Joan Miró, “Personnages Rythmiques,”
Tapestry by Marie Cuttoli
Provenance Philip Johnson, MOMA
Sold for 170,000 Euros at Auctionata (online auction in Berlin, Germany)
29 Nov 2013
MODERN AUBUSSON TAPESTRIES
Pablo Picasso, Joan Miró, Marc Chagall, Alexander Calder — all of these great artists of the 20th centuries were actively involved in having their images translated into tapestry, which is simultaneously the most ancient and the most modern of art forms.
The word “tapestry” once referred exclusively to the rich fabrics that adorned castles and palaces in the Middle Ages. Now, as more and more museums are developing collections of fabric art, the term is just as likely to connote modern master weavings by Frank Stella or Roy Lichtenstein that adorn hotel lobbies and wineries, board rooms and penthouses, vacation homes and condominiums.
In the Renaissance tapestries were considered a more important medium than oil paintings — to adorn the Sistine Chapel Pope Leo X paid Raphael five times what Michaelangelo had received for the ceiling. Louis XIV recognized that by taking over leadership of tapestry art from the Flemish, France could project its power and its culture as well as increase its wealth. In the 1662 the tapestry workshop of the Gobelins was proclaimed a “Manufacture Royale,” followed by Beauvais and Savonnerie. Originally these factories wove to furnish the royal palace at Versailles, and to this day the Gobelins only weaves gifts of state, not tapestries available for private purchase. The weavers of Aubusson were granted the title of Manufacture Royale in 1665 and 1689; their output has always been commercially available and is generally considered to be the finest in the world.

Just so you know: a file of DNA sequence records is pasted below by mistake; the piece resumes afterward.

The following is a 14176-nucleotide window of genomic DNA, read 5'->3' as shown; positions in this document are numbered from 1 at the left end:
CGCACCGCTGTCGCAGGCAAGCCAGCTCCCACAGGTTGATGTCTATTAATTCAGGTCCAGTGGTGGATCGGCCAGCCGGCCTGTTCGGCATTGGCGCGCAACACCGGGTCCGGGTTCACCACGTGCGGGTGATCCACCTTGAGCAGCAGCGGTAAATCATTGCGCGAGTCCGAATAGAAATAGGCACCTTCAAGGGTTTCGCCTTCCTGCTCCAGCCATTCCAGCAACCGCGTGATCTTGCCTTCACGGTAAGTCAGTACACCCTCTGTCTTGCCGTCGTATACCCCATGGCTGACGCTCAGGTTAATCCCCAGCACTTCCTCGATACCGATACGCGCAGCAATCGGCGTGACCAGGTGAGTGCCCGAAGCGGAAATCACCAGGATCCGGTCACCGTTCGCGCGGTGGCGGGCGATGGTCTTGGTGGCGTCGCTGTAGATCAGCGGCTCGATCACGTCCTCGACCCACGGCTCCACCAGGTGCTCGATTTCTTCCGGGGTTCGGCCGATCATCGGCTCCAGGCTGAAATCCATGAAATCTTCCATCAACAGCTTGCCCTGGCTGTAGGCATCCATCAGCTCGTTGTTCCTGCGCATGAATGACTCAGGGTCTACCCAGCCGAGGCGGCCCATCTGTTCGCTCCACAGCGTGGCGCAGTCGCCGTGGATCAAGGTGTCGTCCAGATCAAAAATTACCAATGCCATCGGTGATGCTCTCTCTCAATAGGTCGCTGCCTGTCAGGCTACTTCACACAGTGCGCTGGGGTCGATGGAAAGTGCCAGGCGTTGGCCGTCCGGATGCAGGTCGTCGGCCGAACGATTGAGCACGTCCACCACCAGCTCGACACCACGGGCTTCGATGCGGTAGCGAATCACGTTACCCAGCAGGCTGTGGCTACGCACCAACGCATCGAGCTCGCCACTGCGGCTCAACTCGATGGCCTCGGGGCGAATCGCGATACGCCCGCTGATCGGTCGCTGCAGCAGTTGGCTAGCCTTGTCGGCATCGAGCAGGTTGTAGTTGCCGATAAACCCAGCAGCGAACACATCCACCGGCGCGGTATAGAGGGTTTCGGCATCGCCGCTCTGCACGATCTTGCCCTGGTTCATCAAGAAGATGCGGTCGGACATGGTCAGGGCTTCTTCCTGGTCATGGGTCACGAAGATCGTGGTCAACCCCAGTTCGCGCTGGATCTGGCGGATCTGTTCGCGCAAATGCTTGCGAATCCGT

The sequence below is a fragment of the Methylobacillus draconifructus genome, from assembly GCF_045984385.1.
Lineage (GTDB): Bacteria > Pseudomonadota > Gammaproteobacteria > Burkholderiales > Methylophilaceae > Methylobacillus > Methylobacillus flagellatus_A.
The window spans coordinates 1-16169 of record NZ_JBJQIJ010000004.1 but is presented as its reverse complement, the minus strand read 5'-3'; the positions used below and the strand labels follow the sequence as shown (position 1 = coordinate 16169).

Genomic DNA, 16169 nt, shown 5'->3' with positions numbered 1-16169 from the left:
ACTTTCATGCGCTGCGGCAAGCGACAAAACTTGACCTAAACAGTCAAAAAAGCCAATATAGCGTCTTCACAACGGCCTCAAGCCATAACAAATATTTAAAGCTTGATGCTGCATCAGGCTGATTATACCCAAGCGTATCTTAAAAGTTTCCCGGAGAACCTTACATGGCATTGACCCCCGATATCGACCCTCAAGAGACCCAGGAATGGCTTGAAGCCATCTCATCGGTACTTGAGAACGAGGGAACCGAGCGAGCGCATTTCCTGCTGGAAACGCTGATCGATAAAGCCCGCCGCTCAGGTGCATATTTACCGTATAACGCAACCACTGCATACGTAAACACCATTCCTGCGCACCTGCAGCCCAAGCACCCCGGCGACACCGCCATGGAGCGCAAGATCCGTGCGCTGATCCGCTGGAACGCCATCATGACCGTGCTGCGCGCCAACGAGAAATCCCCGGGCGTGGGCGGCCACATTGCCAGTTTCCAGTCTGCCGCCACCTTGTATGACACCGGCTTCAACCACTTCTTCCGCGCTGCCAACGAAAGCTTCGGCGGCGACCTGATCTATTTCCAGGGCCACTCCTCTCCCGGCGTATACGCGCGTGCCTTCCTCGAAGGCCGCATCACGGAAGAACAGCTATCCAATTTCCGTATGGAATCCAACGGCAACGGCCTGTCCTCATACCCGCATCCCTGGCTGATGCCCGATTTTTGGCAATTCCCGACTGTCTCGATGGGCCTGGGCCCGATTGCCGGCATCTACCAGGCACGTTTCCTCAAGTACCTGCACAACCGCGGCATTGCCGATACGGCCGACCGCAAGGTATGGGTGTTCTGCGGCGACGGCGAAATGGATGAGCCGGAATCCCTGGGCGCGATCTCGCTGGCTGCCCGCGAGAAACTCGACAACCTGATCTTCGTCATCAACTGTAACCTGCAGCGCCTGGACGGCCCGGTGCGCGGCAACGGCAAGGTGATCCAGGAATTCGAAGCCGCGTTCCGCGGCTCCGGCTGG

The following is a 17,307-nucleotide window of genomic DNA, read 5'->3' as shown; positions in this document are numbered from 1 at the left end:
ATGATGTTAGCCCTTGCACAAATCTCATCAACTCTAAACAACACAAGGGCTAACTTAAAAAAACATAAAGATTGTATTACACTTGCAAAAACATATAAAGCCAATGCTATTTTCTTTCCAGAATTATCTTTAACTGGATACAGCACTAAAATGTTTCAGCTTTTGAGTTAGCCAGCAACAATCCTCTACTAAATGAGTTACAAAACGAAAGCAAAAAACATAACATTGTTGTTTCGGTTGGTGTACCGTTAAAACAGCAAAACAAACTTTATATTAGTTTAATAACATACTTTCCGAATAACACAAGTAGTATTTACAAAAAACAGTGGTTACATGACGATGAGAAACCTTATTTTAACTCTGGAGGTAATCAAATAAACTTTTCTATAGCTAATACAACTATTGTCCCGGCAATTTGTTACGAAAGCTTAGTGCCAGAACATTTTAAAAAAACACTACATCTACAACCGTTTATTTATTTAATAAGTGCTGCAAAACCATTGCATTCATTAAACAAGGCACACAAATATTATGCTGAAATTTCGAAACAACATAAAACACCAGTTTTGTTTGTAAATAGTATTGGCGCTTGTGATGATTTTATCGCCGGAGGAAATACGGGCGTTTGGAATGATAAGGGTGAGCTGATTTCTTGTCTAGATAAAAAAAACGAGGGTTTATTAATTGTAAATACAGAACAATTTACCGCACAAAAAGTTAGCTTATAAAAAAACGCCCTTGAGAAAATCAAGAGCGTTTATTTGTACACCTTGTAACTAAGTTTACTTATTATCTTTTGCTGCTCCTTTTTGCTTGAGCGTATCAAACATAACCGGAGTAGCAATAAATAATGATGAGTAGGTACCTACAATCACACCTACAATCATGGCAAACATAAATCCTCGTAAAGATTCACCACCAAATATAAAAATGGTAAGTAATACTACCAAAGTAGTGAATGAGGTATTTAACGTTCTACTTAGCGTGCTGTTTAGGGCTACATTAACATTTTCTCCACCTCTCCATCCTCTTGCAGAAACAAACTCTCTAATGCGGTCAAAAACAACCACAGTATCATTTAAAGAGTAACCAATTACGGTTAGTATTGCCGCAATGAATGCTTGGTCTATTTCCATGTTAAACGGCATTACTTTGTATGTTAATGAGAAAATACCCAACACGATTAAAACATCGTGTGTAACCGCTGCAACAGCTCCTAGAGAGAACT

Today as contemporary artists like Chuck Close experiment with computer generated fabric images, there are still weavers keeping the painstaking intricate art of weaving alive. However, the great tapestry revivals of the 20th century produced lasting artifacts that rival and even surpass the beauty, historical importance and impact of the paintings from which they were translated at a cost that can approach 1/100th of the original paintings.